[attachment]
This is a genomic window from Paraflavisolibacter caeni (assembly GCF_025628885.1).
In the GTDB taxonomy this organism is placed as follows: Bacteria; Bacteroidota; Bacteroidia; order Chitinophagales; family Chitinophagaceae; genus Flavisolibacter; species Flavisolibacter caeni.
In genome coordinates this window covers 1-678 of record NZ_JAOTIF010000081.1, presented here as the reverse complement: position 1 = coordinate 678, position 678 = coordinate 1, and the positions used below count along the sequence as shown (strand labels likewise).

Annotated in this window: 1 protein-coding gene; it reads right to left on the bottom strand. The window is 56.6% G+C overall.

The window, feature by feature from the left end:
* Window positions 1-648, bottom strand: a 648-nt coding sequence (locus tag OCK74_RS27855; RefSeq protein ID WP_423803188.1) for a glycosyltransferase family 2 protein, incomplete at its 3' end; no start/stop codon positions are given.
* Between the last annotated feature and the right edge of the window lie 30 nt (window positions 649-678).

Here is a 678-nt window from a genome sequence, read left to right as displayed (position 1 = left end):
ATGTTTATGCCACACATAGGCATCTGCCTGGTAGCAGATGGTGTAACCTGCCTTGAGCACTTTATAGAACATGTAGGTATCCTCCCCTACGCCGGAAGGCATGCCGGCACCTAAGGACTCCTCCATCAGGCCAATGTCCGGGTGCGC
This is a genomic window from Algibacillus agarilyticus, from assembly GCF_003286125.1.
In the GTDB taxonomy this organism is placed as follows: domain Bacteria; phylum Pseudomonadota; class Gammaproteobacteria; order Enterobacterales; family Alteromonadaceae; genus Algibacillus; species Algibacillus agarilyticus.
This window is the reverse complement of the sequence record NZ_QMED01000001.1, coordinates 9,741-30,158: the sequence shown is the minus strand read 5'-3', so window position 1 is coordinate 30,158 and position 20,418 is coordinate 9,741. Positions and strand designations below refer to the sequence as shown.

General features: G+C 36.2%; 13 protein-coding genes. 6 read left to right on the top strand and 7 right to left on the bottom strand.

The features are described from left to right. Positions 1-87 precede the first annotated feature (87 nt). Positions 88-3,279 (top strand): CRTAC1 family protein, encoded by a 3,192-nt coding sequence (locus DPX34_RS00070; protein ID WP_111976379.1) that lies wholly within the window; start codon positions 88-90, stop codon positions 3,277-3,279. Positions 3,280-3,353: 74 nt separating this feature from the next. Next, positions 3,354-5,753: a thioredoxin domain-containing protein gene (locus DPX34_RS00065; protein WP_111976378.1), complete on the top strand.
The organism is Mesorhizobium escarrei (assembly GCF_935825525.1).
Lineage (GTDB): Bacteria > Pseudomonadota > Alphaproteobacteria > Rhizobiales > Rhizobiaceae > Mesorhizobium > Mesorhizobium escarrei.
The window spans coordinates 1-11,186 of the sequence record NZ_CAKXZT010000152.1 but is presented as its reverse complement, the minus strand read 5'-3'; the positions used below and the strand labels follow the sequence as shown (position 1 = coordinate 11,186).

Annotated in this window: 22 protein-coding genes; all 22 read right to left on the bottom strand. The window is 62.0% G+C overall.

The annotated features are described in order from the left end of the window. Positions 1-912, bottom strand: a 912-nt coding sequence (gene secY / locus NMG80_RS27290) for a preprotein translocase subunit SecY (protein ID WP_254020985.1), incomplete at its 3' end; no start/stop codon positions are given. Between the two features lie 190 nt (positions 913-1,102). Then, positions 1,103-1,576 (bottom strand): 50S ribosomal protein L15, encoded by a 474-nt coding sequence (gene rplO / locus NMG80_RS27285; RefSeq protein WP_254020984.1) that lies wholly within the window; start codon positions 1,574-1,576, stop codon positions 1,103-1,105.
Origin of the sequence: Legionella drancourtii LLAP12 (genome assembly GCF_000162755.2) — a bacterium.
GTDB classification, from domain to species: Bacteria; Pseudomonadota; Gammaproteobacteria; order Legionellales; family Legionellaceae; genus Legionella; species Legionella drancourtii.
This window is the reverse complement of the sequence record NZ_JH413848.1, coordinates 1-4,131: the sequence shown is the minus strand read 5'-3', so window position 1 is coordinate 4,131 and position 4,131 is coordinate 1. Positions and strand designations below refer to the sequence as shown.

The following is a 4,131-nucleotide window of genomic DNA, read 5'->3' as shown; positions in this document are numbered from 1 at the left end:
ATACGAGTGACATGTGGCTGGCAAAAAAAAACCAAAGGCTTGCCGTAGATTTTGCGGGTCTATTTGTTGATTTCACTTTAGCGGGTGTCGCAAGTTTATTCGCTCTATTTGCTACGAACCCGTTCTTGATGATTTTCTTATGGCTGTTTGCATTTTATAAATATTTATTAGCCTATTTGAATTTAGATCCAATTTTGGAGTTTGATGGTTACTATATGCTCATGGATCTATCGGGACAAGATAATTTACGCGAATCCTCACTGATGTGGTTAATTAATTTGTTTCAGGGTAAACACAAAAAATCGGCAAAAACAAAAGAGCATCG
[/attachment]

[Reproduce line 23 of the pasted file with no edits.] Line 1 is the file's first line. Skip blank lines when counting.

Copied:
The following is a 4,131-nucleotide window of genomic DNA, read 5'->3' as shown; positions in this document are numbered from 1 at the left end: